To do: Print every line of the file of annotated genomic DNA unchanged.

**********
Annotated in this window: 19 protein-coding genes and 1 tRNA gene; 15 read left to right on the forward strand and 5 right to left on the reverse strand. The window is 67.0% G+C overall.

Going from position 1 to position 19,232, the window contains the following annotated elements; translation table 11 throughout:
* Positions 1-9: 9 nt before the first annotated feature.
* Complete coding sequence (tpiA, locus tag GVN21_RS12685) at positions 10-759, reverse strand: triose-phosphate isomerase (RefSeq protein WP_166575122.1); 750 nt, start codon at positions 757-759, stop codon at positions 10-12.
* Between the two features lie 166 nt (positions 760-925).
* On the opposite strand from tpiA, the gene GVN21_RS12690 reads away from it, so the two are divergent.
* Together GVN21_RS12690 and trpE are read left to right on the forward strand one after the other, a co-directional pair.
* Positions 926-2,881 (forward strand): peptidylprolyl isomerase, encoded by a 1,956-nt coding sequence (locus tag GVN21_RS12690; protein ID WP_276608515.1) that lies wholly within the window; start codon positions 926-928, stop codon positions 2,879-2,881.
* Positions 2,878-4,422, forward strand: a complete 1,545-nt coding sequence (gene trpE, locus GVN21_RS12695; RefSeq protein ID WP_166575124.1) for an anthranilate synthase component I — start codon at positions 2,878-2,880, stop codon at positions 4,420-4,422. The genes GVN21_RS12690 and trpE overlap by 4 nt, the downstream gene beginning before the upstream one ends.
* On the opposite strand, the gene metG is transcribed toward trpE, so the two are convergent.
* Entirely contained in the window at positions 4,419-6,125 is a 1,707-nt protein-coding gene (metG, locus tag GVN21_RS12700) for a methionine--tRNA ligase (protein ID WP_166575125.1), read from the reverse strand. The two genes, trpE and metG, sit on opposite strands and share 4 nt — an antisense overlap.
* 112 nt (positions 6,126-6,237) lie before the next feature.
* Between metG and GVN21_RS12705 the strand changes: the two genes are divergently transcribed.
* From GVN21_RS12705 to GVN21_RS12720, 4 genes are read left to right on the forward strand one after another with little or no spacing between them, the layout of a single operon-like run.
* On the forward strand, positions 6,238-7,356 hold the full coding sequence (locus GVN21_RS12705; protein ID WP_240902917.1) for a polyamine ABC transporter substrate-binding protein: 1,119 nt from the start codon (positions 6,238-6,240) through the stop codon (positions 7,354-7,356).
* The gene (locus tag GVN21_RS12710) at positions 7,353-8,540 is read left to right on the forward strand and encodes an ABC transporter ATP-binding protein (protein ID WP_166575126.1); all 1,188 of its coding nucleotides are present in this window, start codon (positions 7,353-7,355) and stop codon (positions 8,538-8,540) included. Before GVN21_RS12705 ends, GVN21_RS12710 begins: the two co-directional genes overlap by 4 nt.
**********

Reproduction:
Annotated in this window: 19 protein-coding genes and 1 tRNA gene; 15 read left to right on the forward strand and 5 right to left on the reverse strand. The window is 67.0% G+C overall.

Going from position 1 to position 19,232, the window contains the following annotated elements; translation table 11 throughout:
* Positions 1-9: 9 nt before the first annotated feature.
* Complete coding sequence (tpiA, locus tag GVN21_RS12685) at positions 10-759, reverse strand: triose-phosphate isomerase (RefSeq protein WP_166575122.1); 750 nt, start codon at positions 757-759, stop codon at positions 10-12.
* Between the two features lie 166 nt (positions 760-925).
* On the opposite strand from tpiA, the gene GVN21_RS12690 reads away from it, so the two are divergent.
* Together GVN21_RS12690 and trpE are read left to right on the forward strand one after the other, a co-directional pair.
* Positions 926-2,881 (forward strand): peptidylprolyl isomerase, encoded by a 1,956-nt coding sequence (locus tag GVN21_RS12690; protein ID WP_276608515.1) that lies wholly within the window; start codon positions 926-928, stop codon positions 2,879-2,881.
* Positions 2,878-4,422, forward strand: a complete 1,545-nt coding sequence (gene trpE, locus GVN21_RS12695; RefSeq protein ID WP_166575124.1) for an anthranilate synthase component I — start codon at positions 2,878-2,880, stop codon at positions 4,420-4,422. The genes GVN21_RS12690 and trpE overlap by 4 nt, the downstream gene beginning before the upstream one ends.
* On the opposite strand, the gene metG is transcribed toward trpE, so the two are convergent.
* Entirely contained in the window at positions 4,419-6,125 is a 1,707-nt protein-coding gene (metG, locus tag GVN21_RS12700) for a methionine--tRNA ligase (protein ID WP_166575125.1), read from the reverse strand. The two genes, trpE and metG, sit on opposite strands and share 4 nt — an antisense overlap.
* 112 nt (positions 6,126-6,237) lie before the next feature.
* Between metG and GVN21_RS12705 the strand changes: the two genes are divergently transcribed.
* From GVN21_RS12705 to GVN21_RS12720, 4 genes are read left to right on the forward strand one after another with little or no spacing between them, the layout of a single operon-like run.
* On the forward strand, positions 6,238-7,356 hold the full coding sequence (locus GVN21_RS12705; protein ID WP_240902917.1) for a polyamine ABC transporter substrate-binding protein: 1,119 nt from the start codon (positions 6,238-6,240) through the stop codon (positions 7,354-7,356).
* The gene (locus tag GVN21_RS12710) at positions 7,353-8,540 is read left to right on the forward strand and encodes an ABC transporter ATP-binding protein (protein ID WP_166575126.1); all 1,188 of its coding nucleotides are present in this window, start codon (positions 7,353-7,355) and stop codon (positions 8,538-8,540) included. Before GVN21_RS12705 ends, GVN21_RS12710 begins: the two co-directional genes overlap by 4 nt.